The capacity of DNA for information encoding
Information encoding and processing in DNA has proved to be an important problem for biomolecular computing, including the well studied codeword design problem. A lower bound is established for the capacity of DNA to encode information using a combinatorial model of DNA homology given by the so-called h-distance. This bound decreases exponentially with a parameter τ that roughly codes for stringency in reaction conditions. We further introduce a new family of near-optimal codeword sets, so-called shuffle codes. This construction, which is optimal in terms of efficiency, can also be used to produce set of codewords with a given constant GC-content. These codes yield estimates of the capacity of DNA oligonucleotides to store abiotic information in DNA arrays as defined in . Finally, we discuss the sensitivity of the corresponding DNA chip encodings to store and discriminate inputs, including the regions of maximum discrimination and uncertainty. © Springer-Verlag Berlin Heidelberg 2005.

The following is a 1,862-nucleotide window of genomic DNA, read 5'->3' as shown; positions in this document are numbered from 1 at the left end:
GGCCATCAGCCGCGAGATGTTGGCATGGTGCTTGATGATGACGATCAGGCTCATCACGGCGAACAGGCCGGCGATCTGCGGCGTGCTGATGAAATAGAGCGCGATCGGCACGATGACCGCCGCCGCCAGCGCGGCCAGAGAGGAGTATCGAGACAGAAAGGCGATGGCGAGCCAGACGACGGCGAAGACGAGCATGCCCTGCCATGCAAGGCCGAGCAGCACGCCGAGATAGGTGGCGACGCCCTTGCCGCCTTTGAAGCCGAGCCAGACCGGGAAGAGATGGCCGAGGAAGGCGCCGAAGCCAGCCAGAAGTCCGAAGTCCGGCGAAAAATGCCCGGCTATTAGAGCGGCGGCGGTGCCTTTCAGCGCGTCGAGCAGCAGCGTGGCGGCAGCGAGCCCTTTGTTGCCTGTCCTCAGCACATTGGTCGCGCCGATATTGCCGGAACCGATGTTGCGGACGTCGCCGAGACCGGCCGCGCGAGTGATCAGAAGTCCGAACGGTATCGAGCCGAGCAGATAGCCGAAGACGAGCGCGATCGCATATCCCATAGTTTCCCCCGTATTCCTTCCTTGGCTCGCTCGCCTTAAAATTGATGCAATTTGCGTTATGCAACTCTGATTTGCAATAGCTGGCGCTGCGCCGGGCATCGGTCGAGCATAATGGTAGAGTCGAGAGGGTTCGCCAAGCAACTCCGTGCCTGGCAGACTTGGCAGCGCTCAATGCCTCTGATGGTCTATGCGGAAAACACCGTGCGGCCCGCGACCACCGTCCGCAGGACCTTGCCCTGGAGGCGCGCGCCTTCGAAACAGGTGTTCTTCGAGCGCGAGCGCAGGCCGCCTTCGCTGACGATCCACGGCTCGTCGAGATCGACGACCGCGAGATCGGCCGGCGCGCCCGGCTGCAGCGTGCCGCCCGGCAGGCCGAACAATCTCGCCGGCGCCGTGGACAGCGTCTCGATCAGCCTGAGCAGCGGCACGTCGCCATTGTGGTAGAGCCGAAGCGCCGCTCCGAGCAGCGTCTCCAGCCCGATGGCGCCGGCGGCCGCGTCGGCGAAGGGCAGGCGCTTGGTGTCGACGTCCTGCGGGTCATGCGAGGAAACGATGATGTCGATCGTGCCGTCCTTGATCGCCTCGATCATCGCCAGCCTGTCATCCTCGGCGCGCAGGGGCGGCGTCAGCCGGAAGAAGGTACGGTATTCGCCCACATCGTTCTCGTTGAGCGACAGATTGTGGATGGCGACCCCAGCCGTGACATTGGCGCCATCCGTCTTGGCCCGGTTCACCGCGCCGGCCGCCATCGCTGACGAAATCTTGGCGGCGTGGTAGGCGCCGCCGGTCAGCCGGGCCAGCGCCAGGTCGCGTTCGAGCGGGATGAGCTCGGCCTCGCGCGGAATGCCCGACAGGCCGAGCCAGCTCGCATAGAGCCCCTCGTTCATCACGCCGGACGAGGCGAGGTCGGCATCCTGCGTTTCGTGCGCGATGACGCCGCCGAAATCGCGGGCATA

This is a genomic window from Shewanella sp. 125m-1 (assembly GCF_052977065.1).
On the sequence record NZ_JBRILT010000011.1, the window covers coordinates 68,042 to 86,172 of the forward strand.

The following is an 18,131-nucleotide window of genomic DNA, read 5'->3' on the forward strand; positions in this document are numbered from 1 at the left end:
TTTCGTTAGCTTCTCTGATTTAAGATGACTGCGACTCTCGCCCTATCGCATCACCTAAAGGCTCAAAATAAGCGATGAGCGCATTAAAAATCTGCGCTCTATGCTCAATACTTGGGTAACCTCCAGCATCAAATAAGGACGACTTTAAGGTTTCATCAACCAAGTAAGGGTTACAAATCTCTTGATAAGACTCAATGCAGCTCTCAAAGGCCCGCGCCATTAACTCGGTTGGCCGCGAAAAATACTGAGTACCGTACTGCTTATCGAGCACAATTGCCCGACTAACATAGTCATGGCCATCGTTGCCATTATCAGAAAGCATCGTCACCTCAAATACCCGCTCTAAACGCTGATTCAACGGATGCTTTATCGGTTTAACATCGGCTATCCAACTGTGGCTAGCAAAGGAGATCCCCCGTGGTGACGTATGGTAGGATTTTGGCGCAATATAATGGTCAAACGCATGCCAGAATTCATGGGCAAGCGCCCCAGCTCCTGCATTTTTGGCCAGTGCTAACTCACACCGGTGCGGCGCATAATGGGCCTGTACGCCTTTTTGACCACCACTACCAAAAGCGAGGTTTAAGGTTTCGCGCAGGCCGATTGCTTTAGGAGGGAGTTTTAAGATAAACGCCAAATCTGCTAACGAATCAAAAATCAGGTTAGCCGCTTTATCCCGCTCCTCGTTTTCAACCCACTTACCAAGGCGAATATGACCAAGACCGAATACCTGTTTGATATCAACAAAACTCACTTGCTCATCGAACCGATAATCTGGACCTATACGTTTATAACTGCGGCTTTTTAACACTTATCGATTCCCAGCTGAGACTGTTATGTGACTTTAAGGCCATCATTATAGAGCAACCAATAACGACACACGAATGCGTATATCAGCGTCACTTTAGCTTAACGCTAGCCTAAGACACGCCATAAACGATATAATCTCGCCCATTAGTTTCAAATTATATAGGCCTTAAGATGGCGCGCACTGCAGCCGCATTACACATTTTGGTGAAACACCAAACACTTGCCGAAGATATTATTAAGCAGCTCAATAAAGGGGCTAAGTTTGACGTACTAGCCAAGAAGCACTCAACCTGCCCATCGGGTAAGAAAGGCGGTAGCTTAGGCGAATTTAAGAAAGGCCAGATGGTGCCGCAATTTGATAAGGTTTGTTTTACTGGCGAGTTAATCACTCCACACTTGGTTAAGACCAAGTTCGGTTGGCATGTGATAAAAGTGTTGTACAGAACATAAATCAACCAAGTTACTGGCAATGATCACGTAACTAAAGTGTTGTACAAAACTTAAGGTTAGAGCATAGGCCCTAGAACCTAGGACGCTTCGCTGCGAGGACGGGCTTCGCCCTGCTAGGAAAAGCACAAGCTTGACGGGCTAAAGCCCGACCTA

Lecture Notes in Computer Science
Phan, V., & Garzon, M. (2005). The capacity of DNA for information encoding. Lecture Notes in Computer Science, 3384, 281-292. https://doi.org/10.1007/11493785_25